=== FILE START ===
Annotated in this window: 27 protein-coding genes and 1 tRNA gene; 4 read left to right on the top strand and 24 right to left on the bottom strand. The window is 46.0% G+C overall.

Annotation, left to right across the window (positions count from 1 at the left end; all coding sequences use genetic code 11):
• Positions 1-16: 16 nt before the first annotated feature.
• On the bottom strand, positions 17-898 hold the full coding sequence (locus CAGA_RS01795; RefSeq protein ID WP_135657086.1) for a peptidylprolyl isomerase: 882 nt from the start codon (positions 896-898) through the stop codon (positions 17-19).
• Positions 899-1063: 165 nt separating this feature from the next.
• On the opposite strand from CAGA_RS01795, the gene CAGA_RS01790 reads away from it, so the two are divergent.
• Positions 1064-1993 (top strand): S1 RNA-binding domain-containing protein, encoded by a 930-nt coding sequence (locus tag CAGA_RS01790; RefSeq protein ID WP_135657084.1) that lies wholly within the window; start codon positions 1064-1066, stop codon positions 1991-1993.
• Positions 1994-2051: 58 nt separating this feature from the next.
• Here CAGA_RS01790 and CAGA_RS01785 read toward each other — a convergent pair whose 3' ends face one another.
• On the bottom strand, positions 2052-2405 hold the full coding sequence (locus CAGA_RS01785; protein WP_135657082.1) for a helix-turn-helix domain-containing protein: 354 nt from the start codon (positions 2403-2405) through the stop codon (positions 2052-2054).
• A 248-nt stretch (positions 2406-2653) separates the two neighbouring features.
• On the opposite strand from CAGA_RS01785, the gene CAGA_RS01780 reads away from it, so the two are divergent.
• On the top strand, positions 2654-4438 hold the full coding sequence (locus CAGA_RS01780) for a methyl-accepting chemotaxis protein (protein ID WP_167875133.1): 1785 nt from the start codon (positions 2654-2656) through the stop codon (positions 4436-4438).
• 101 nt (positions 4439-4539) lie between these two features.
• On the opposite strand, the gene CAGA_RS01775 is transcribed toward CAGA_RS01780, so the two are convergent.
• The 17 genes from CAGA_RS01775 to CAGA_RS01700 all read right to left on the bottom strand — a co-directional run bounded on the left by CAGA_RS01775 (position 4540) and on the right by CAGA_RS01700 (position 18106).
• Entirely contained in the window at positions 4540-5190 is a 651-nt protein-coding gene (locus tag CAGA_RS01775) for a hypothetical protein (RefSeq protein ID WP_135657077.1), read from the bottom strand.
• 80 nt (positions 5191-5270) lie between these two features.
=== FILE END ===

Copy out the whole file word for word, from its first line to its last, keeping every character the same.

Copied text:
Annotated in this window: 27 protein-coding genes and 1 tRNA gene; 4 read left to right on the top strand and 24 right to left on the bottom strand. The window is 46.0% G+C overall.

Annotation, left to right across the window (positions count from 1 at the left end; all coding sequences use genetic code 11):
• Positions 1-16: 16 nt before the first annotated feature.
• On the bottom strand, positions 17-898 hold the full coding sequence (locus CAGA_RS01795; RefSeq protein ID WP_135657086.1) for a peptidylprolyl isomerase: 882 nt from the start codon (positions 896-898) through the stop codon (positions 17-19).
• Positions 899-1063: 165 nt separating this feature from the next.
• On the opposite strand from CAGA_RS01795, the gene CAGA_RS01790 reads away from it, so the two are divergent.
• Positions 1064-1993 (top strand): S1 RNA-binding domain-containing protein, encoded by a 930-nt coding sequence (locus tag CAGA_RS01790; RefSeq protein ID WP_135657084.1) that lies wholly within the window; start codon positions 1064-1066, stop codon positions 1991-1993.
• Positions 1994-2051: 58 nt separating this feature from the next.
• Here CAGA_RS01790 and CAGA_RS01785 read toward each other — a convergent pair whose 3' ends face one another.
• On the bottom strand, positions 2052-2405 hold the full coding sequence (locus CAGA_RS01785; protein WP_135657082.1) for a helix-turn-helix domain-containing protein: 354 nt from the start codon (positions 2403-2405) through the stop codon (positions 2052-2054).
• A 248-nt stretch (positions 2406-2653) separates the two neighbouring features.
• On the opposite strand from CAGA_RS01785, the gene CAGA_RS01780 reads away from it, so the two are divergent.
• On the top strand, positions 2654-4438 hold the full coding sequence (locus CAGA_RS01780) for a methyl-accepting chemotaxis protein (protein ID WP_167875133.1): 1785 nt from the start codon (positions 2654-2656) through the stop codon (positions 4436-4438).
• 101 nt (positions 4439-4539) lie between these two features.
• On the opposite strand, the gene CAGA_RS01775 is transcribed toward CAGA_RS01780, so the two are convergent.
• The 17 genes from CAGA_RS01775 to CAGA_RS01700 all read right to left on the bottom strand — a co-directional run bounded on the left by CAGA_RS01775 (position 4540) and on the right by CAGA_RS01700 (position 18106).
• Entirely contained in the window at positions 4540-5190 is a 651-nt protein-coding gene (locus tag CAGA_RS01775) for a hypothetical protein (RefSeq protein ID WP_135657077.1), read from the bottom strand.
• 80 nt (positions 5191-5270) lie between these two features.